Meet Rebecca Armstrong – LCC Class of 2022

| October 27, 2021

Rebecca Armstrong grew up on a 40-acre farm near Beaver Falls in western Pennsylvania. An admitted “country girl,” Rebecca was active in her church; threw discus and shot put on the track team; and was a member of the Girl Scouts, earning the “First Class Award” which was the highest award for girls at that time.

Following graduation from high school, Armstrong attended Ashland University. There she earned her Bachelor of Arts in history with a double minor in family services and religion. She began working on her Masters in Library Science at Kent State University, until she took a semester off to work at a group home back in Pennsylvania and never returned.

Rebecca moved to Coshocton in 1987 when she accepted a position at John McIntire Library in Zanesville as children’s librarian assistant.  She continued working for libraries – later at Loudonville Public as the head children’s librarian and then Kenyon College, where she was an assistant cataloger. Her time at these libraries was particularly interesting as it was during the transition from the traditional “paper” card catalog to digital records. Armstrong later pivoted to teaching, with her first position at Christ Covenant Ministries where she taught secondary history as well as serving as the school librarian. Following her marriage and the birth of her first two sons, she then taught at Coshocton Christian School. Since that time, Armstrong returned home and has homeschooled their six children. In 2020, she started her business, An Organized Journey as a professional organizer.

Armstrong has “always been very organized;” stating, “as a child, I needed to bring order to the disorder in my life.” She started helping friends and they mentioned she “should get paid for this.” She finally took it to heart and mentored under a professional organizer in Virginia. Despite the pandemic, she has continued to build her business. As a professional organizer, Armstrong calls herself, “Part counselor; part cheerleader; part drill sergeant.” Organizing is “more than putting things where they’re supposed to be.” She states, “Each client is different; each approach is different. The goal is to help them do it on their own. Everyone has a ‘hole’ they need to fill. I love what I do and am blessed to have a job I also see as a ministry.” Armstrong does not “organize people,” rather, she allows the client to take ownership, stating, “Ultimately, we find whatever works for you and your space.”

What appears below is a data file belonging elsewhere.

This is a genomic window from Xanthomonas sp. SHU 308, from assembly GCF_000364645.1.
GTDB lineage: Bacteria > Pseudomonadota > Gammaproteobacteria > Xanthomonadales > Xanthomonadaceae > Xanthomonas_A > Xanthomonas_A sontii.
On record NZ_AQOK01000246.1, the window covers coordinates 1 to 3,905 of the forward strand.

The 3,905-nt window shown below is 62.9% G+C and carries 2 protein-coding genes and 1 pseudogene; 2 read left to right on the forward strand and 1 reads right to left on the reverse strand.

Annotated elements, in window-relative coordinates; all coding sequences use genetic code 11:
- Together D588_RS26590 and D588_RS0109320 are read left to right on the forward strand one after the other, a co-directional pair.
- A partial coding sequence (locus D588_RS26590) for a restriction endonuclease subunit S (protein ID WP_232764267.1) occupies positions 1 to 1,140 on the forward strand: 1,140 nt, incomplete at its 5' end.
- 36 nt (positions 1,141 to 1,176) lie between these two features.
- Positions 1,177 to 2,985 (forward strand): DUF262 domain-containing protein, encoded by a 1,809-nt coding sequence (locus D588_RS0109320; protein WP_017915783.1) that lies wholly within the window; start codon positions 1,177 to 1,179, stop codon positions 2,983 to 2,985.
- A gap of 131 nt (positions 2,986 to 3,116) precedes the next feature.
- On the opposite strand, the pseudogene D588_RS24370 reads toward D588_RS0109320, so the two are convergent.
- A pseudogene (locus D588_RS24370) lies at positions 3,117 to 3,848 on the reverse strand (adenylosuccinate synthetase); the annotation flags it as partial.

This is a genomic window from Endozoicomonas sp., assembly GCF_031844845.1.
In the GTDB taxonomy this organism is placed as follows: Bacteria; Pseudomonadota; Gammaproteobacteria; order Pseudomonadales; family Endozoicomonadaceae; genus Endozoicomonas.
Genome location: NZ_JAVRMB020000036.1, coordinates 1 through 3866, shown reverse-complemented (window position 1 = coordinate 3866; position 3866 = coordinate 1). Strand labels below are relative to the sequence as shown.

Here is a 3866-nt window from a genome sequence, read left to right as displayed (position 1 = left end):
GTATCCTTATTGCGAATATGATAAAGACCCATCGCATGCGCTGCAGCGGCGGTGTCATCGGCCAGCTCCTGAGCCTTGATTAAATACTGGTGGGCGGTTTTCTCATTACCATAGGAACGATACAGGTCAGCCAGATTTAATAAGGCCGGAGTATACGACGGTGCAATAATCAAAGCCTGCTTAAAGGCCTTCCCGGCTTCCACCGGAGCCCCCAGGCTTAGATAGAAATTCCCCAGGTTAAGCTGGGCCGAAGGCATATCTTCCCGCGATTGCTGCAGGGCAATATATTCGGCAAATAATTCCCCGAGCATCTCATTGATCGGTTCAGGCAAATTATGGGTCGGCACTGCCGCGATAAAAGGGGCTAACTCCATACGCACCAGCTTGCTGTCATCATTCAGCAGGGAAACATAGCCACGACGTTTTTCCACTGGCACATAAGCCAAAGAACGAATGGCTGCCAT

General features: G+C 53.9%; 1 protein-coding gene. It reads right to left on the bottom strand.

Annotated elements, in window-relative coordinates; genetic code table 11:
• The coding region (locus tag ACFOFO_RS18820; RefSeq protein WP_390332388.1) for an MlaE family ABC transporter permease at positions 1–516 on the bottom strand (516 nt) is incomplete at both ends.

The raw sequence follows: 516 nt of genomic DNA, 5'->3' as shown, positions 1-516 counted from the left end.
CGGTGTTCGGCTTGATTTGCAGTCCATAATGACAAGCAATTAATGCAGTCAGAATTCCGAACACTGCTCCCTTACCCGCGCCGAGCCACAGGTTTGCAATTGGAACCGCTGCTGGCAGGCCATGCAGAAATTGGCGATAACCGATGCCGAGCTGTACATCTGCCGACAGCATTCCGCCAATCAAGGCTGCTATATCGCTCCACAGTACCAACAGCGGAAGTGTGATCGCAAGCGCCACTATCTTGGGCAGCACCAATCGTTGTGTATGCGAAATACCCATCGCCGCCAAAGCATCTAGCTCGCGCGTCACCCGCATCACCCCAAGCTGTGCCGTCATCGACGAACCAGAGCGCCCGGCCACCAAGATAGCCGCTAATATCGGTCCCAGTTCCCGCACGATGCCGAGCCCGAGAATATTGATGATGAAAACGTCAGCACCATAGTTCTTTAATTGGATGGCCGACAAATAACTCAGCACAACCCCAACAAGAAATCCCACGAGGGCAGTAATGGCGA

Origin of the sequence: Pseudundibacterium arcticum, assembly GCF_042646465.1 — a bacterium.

Armstrong is a member of the Institute for the Chronically Disorganized with certifications in The Aging Client and in Hoarding and is currently working toward Photo Management.  She is a member of Fresno Bible Church, a volunteer at the Pregnancy Center of Coshocton, mentors a senior project at River View Local High School, and also mentors homeschooling families.

Armstrong was intrigued by Leadership Coshocton County for years but didn’t have the time to devote to it. She has often been told she was a “born leader” with a “servant’s heart” and recognized that leadership isn’t just “wearing a suit and tie” or having “letters after your name.” She wanted to learn about herself in order to become the best version of herself and so better serve others. She also strongly feels that “if you’re going to live somewhere, you need to be a part of it.” She states, “For years my contribution was how I raised my kids. Now my question is, what is the future you’re leaving?”

Of the community, Armstrong states, “I love Coshocton County.  I could have moved anywhere after the birth of my firstborn, but love the small community. It is a great place to have and raise a family.” She is excited about the revitalization and seeing people take ownership of the community they live in instead of expecting others to fix it. She would like to be a part of that.

Armstrong views Coshocton County “on a good trajectory right now,” and goes on to say, “What will keep the momentum going is for the community as a whole to take part, even if in a small way. Because of the division in the nation and society as a whole, we need to go back to ‘love thy neighbor’ even if they don’t love back.”

Armstrong would recommend Leadership Coshocton for others, as much for “helping you discover your actual self; to be more effective and impactful in your community, wherever life might take you.” She adds, “We all lead in some way. We have to lead ourselves, and the way we lead ourselves is how we lead others.”

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Category: Clubs & Organizations

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Article contributed to The Beacon.

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